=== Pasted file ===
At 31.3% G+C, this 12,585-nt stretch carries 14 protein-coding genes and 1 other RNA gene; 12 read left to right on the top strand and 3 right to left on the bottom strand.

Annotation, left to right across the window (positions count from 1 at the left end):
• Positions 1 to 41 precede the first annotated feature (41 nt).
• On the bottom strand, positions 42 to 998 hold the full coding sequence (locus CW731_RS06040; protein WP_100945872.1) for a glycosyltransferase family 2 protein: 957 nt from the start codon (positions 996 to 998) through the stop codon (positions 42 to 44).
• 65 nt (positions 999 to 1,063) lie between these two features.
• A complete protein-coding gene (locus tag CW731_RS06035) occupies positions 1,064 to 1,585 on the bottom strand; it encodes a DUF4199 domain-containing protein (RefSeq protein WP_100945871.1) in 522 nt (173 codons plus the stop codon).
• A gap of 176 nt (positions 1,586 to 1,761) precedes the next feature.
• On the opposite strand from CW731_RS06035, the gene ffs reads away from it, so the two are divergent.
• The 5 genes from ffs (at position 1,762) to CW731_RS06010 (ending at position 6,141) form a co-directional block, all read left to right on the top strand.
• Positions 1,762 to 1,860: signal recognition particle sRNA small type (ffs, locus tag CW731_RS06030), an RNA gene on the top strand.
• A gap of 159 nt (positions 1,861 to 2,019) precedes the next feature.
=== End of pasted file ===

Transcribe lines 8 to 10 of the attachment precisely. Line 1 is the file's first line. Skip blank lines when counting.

• On the opposite strand from CW731_RS06035, the gene ffs reads away from it, so the two are divergent.
• The 5 genes from ffs (at position 1,762) to CW731_RS06010 (ending at position 6,141) form a co-directional block, all read left to right on the top strand.
• Positions 1,762 to 1,860: signal recognition particle sRNA small type (ffs, locus tag CW731_RS06030), an RNA gene on the top strand.